- Posted Tuesday March 22, 2005
Phoenix Biomedical Center provides venue for bioscience,
research and development, and collaboration
PHOENIX, AZ, March 22, 2005--The Translational Genomics Research Institute (TGen) and the International Genomics Consortium (IGC) today announced the grand opening of its worldwide headquarters. The six-story, $46 million city-owned building forms the cornerstone of the Phoenix Biomedical Center (PBC), a planned bioscience and medical research campus located in downtown Phoenix.
TGen's President and Scientific Director, Dr. Jeffrey Trent, expressed his pride and enthusiasm to nearly 1,000 people who gathered for TGen's Dedication and Ribbon Cutting Ceremony on March 22,2005. "This is a catalyst, a stimulus that will move the biomedical sciences forward," he said.
Officials from TGen, IGC and the City of Phoenix joined with Senator Jon Kyl, Governor Janet Napolitano, Mayor Phil Gordon, and more than 500 guests to celebrate the building dedication and ribbon cutting. Francis S. Collins, M.D., Ph.D., Director of the National Human Genome Research Institute, delivered the keynote address.
"Building our biotech industry is very important for the state's future economic growth and will benefit all its citizens," stated Arizona's Governor Janet Napolitano. "We are committed to investing resources to make our state successful and to enabling legislation that will make Arizona more attractive to out-of-state companies wishing to open or expand offices here."
Arizona Governor Janet Napolitano likened the dedication of the new TGen building and Downtown Phoenix Biomedical Center to the opening of the Roosevelt Dam 94 years ago. The dam brought life-giving water to the Valley and helped Phoenix turn into a thriving metropolis. "Years from now, people will look back and say 'I was there when the ribbon was cut on the first building'," said Napolitano.
Critical to the success of the PBC are commitments from the University of Arizona, Arizona State University and others to locate a College of Medicine, a College of Pharmacy and a College of Nursing in downtown Phoenix and a potential School of Global Health located nearby. "Thanks to unfailing hard work from people throughout the state, the Phoenix Biomedical Center is becoming a reality. As the keystone of this project, TGen and it's scientists and research programs foster an environment of scientific collaboration and innovation," says Dr. Jeffrey M. Trent, TGen's President and Scientific Director. "The new headquarters' building enables TGen to further its goal of developing improved diagnostics and therapeutics to better the lives of people in Arizona and around the world."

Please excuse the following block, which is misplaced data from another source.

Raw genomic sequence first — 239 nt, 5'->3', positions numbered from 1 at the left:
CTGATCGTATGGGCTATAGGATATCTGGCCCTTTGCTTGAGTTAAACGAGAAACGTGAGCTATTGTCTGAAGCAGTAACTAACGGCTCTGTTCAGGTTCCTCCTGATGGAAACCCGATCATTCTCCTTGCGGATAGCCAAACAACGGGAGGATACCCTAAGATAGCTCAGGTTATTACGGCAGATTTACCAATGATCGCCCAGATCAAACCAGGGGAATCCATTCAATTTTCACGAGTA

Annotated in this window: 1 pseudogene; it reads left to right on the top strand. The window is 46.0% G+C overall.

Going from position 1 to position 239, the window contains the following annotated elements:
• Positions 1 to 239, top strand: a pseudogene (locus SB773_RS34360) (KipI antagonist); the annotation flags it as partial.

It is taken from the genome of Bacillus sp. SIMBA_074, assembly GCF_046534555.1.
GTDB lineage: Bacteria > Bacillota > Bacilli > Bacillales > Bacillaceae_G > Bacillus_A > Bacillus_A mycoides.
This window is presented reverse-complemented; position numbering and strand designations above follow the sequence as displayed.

Arizona Governor Janet Napolitano cuts the ribbon to officially open the new TGen building and Downtown Phoenix Biomedical Center. (L-R Front Row) Phoenix Mayor Phil Gordon, Speaker of the House James P. Weiers, Arizona Governor Janet Napolitano, TGen President and Scientific Director Jeffrey M. Trent, and Phoenix Councilman Greg Stanton.
The PBC is an integral piece of the statewide bioscience initiative and is expected to have a significant impact on biomedical discoveries, the quality of health care for Arizona's residents and the expansion and diversification of the state's economy.
"Bioscience is the fastest growing segment of the national economy. We're confident that IGC, TGen and their unique strategic partnership with the state's three universities and partnering with research organizations across the country will enhance Arizona's economy by bringing new industries and new jobs to the state," said Richard Mallery, IGC chairman.
The PBC provides a unique, energetic environment that will attract biotech and related companies to Phoenix and Arizona, from around the nation and world, for business opportunities in R&D, collaboration, partnering and office expansion.
"In addition to our rich cultural and entertainment venues, Downtown Phoenix has the resources and infrastructure necessary to attract and sustain world-class organizations and companies," said Phil Gordon, Mayor of Phoenix. "We're excited to have TGen, IGC and NIDDK in our midst and we invite biotech companies from out of state and around the world to investigate the business opportunities for R&D, collaboration and expansion that we offer."
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The Translational Genomics Research Institute (TGen) is a not-for-profit organization whose primary mission is to make and translate genomic discoveries into advances in human health. Translational genomics research is a relatively new field employing innovative advances arising from the human Genome Project to apply to the development of diagnostics, prognostics and therapies for cancer, neurological disorders, diabetes and other complex diseases.
The International Genomics Consortium (IGC) is a non-profit genomics research institute that seeks to revolutionize the treatment and prevention of cancer and complex diseases by rigorously developing and applying post-genome science to advances in human health. IGC is dedicated to the creation and public-release of clinically annotated molecular databases characterizing human disease. These databases are useful for discovery and validation of new diagnostic markers and therapeutic targets. Consortia members include medical centers, pharmaceutical companies, biotechnology and informatics entities, as well as foundations and government sponsors working in a private-public partnership.
Galen Perry, TGen, (602) 343-8423
Amy Erickson, TGen, (602) 343-8522
Cynthia Weaver, City of Phoenix, (602) 262-6180